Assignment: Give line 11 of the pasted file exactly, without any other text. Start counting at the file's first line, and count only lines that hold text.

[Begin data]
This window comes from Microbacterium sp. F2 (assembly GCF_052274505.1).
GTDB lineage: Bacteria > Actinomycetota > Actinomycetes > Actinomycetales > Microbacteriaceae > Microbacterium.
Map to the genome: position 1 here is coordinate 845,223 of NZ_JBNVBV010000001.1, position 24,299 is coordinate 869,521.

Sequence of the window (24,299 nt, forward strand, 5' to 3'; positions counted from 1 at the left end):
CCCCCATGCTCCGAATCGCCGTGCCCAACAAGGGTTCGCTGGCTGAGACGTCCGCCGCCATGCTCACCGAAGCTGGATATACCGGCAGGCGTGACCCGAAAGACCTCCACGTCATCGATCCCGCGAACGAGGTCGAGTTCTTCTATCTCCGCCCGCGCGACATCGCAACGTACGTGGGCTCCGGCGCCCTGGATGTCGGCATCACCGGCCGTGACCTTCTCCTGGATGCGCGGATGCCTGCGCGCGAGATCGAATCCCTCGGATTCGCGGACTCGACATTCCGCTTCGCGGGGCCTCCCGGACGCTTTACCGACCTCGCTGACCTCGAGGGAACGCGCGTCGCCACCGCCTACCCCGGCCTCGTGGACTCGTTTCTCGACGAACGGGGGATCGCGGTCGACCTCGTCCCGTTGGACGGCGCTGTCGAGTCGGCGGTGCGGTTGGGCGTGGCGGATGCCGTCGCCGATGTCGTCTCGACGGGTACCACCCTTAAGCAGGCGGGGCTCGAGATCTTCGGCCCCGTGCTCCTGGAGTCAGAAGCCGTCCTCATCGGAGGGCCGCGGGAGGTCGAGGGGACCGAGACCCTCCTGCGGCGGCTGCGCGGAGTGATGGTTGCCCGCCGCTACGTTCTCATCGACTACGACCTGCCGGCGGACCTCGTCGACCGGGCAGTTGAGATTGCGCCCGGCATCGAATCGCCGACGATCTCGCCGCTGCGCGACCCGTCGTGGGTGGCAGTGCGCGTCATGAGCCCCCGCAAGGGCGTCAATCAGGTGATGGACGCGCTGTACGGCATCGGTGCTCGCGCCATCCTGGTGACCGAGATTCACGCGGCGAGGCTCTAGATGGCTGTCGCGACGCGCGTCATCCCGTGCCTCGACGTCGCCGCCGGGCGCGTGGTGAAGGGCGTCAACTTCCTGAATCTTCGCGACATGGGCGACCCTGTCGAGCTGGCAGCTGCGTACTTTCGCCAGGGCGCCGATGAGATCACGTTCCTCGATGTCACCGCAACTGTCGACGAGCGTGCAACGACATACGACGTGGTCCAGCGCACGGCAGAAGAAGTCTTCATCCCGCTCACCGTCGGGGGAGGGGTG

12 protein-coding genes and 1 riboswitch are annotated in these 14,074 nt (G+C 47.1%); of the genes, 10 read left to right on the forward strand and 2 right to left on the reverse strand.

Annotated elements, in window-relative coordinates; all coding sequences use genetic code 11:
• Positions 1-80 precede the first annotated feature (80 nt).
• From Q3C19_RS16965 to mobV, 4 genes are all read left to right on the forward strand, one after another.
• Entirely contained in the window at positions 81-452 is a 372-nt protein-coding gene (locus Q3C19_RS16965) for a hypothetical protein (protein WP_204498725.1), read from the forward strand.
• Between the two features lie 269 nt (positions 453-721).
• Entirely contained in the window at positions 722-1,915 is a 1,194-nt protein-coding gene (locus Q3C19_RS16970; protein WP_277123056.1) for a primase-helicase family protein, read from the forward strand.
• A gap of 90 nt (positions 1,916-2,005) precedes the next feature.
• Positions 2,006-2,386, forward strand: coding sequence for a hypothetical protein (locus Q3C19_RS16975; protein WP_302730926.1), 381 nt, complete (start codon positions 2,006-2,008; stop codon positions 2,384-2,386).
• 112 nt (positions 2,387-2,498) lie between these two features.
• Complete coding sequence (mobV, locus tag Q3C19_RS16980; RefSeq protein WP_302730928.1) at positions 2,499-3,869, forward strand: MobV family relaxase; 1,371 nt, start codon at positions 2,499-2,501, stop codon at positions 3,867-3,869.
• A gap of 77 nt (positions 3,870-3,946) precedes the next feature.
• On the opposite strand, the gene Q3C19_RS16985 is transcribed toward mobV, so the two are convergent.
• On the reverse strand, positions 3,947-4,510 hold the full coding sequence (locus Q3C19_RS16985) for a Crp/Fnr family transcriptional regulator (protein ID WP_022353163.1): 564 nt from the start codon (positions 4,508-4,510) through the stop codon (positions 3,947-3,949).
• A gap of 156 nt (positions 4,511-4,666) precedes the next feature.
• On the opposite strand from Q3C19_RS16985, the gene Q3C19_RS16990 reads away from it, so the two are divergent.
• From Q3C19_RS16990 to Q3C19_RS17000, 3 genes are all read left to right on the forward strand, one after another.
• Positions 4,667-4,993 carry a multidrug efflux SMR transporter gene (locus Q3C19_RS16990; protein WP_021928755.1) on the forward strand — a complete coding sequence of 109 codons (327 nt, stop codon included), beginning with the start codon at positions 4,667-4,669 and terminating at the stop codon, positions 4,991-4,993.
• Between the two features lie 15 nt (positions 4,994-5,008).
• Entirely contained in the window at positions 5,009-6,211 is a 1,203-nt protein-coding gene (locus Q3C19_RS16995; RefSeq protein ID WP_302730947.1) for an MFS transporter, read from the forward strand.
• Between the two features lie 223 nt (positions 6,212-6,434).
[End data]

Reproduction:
• Between the two features lie 269 nt (positions 453-721).